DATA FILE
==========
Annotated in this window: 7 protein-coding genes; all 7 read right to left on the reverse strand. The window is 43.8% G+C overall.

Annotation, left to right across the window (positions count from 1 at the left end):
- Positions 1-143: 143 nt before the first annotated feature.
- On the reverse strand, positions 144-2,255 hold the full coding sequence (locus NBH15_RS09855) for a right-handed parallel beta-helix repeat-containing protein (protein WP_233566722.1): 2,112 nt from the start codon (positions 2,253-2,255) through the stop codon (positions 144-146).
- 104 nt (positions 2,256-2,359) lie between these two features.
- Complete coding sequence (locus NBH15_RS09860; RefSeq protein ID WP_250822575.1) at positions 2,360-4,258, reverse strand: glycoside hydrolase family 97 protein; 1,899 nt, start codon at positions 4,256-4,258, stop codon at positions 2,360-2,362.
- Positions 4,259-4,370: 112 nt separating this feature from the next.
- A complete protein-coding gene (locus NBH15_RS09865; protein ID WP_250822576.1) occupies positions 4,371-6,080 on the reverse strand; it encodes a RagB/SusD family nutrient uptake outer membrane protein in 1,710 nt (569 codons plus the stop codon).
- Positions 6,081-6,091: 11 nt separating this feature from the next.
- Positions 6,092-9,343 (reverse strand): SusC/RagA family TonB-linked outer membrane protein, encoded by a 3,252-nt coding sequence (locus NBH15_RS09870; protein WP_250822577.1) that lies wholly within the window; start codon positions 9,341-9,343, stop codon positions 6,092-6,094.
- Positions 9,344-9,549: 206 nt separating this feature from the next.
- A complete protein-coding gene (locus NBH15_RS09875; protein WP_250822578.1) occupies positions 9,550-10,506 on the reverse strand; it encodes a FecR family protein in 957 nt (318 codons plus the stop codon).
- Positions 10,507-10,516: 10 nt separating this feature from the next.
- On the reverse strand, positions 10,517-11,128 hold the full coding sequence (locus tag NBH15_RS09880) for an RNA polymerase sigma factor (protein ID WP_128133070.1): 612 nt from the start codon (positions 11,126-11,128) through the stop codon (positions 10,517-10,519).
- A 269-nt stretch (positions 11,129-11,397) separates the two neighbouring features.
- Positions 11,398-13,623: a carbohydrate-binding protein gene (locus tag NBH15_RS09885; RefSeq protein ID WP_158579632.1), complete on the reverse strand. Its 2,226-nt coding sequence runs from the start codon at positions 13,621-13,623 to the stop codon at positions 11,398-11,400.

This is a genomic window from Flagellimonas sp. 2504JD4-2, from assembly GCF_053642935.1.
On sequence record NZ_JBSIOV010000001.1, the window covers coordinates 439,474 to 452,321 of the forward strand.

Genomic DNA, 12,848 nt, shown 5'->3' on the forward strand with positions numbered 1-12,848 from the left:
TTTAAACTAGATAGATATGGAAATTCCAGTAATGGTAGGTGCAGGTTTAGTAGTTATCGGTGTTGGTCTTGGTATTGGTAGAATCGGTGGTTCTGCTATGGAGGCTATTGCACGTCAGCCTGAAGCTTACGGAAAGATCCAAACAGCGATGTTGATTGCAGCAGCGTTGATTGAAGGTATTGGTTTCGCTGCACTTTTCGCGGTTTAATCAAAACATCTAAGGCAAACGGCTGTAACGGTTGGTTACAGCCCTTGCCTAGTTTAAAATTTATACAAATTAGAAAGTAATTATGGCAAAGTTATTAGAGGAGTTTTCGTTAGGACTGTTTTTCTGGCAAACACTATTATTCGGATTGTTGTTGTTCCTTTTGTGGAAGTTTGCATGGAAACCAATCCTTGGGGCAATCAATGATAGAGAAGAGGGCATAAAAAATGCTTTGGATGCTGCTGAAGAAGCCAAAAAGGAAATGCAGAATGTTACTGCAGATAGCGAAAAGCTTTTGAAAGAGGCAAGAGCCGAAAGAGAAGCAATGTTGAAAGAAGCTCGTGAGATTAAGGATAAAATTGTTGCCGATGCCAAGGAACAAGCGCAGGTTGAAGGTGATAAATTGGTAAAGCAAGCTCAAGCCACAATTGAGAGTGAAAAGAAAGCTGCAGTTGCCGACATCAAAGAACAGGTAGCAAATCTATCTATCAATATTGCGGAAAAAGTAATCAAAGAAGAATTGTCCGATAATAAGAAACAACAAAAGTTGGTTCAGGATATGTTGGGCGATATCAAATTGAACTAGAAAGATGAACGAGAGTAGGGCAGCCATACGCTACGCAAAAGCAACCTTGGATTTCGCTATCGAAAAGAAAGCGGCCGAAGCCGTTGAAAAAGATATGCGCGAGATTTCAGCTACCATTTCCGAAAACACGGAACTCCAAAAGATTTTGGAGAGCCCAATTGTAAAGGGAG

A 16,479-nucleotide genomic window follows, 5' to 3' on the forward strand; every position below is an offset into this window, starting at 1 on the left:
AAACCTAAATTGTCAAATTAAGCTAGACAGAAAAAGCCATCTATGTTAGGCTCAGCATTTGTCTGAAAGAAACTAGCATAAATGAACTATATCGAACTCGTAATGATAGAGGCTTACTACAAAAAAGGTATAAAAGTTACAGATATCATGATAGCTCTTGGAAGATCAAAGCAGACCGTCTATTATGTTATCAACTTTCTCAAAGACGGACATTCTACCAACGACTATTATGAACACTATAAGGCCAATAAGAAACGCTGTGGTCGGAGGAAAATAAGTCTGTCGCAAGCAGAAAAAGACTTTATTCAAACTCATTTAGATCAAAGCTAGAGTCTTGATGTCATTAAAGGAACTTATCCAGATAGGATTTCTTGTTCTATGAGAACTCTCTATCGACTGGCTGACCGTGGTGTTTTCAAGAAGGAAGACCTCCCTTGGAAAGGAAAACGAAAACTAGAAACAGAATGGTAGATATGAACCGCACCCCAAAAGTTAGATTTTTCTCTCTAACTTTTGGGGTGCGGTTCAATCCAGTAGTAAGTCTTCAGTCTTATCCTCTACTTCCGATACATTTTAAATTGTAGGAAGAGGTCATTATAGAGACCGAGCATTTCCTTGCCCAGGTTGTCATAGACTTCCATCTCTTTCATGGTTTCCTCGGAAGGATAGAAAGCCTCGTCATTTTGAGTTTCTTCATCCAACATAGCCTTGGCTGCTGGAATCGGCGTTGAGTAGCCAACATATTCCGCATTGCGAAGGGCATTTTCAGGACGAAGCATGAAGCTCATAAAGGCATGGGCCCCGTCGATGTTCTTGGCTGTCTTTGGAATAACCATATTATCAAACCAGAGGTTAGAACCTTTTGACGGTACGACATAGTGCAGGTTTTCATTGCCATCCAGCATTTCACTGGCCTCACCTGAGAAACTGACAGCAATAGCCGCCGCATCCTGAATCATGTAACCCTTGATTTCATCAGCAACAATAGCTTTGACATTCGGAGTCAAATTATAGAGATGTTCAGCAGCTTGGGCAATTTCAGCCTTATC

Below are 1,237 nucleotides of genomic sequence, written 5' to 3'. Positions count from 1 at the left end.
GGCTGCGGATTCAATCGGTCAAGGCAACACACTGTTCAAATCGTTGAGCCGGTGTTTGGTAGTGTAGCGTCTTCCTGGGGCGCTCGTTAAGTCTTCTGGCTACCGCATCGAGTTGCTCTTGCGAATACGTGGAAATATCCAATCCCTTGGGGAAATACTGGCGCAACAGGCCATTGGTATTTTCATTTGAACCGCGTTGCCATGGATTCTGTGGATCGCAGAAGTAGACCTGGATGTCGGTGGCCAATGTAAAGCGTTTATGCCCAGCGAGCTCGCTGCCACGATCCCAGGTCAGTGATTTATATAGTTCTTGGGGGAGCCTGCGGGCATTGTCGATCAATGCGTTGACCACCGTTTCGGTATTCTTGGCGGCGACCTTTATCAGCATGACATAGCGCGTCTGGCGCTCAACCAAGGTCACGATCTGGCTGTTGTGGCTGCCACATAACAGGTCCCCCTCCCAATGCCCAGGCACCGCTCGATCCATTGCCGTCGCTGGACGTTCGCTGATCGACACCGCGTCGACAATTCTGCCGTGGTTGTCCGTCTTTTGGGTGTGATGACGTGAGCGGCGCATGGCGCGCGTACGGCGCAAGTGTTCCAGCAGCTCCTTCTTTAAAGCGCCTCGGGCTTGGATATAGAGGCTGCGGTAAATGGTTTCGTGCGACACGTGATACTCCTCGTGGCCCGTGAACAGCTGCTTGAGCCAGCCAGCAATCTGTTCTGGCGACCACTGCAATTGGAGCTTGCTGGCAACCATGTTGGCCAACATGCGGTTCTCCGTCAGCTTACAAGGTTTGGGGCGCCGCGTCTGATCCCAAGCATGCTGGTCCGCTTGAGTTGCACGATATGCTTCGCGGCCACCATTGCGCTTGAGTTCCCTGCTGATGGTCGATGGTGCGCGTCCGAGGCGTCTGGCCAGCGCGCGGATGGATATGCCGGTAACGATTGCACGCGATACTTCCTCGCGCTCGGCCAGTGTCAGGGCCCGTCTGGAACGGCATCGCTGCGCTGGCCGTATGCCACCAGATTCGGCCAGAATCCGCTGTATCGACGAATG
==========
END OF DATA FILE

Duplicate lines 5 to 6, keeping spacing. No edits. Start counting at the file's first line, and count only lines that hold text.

- 104 nt (positions 2,256-2,359) lie between these two features.
- Complete coding sequence (locus NBH15_RS09860; RefSeq protein ID WP_250822575.1) at positions 2,360-4,258, reverse strand: glycoside hydrolase family 97 protein; 1,899 nt, start codon at positions 4,256-4,258, stop codon at positions 2,360-2,362.